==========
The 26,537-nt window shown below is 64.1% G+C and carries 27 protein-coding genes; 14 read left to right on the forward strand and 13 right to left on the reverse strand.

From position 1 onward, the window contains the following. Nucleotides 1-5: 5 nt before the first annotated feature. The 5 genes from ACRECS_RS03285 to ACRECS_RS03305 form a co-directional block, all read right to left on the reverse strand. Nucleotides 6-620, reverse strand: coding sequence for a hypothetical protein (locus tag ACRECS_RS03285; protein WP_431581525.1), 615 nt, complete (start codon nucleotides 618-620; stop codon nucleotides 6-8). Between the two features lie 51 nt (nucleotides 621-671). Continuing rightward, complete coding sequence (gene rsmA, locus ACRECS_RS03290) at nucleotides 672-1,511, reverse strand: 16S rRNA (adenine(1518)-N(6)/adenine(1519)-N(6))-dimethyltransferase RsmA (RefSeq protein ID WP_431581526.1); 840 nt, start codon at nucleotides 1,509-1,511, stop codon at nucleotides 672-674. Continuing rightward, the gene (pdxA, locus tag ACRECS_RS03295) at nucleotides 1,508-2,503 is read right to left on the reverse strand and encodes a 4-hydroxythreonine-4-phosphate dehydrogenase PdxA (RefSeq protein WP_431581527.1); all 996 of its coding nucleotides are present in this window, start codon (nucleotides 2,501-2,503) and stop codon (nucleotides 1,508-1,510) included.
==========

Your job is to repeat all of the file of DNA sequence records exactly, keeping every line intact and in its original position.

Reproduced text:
The 26,537-nt window shown below is 64.1% G+C and carries 27 protein-coding genes; 14 read left to right on the forward strand and 13 right to left on the reverse strand.

From position 1 onward, the window contains the following. Nucleotides 1-5: 5 nt before the first annotated feature. The 5 genes from ACRECS_RS03285 to ACRECS_RS03305 form a co-directional block, all read right to left on the reverse strand. Nucleotides 6-620, reverse strand: coding sequence for a hypothetical protein (locus tag ACRECS_RS03285; protein WP_431581525.1), 615 nt, complete (start codon nucleotides 618-620; stop codon nucleotides 6-8). Between the two features lie 51 nt (nucleotides 621-671). Continuing rightward, complete coding sequence (gene rsmA, locus ACRECS_RS03290) at nucleotides 672-1,511, reverse strand: 16S rRNA (adenine(1518)-N(6)/adenine(1519)-N(6))-dimethyltransferase RsmA (RefSeq protein ID WP_431581526.1); 840 nt, start codon at nucleotides 1,509-1,511, stop codon at nucleotides 672-674. Continuing rightward, the gene (pdxA, locus tag ACRECS_RS03295) at nucleotides 1,508-2,503 is read right to left on the reverse strand and encodes a 4-hydroxythreonine-4-phosphate dehydrogenase PdxA (RefSeq protein WP_431581527.1); all 996 of its coding nucleotides are present in this window, start codon (nucleotides 2,501-2,503) and stop codon (nucleotides 1,508-1,510) included.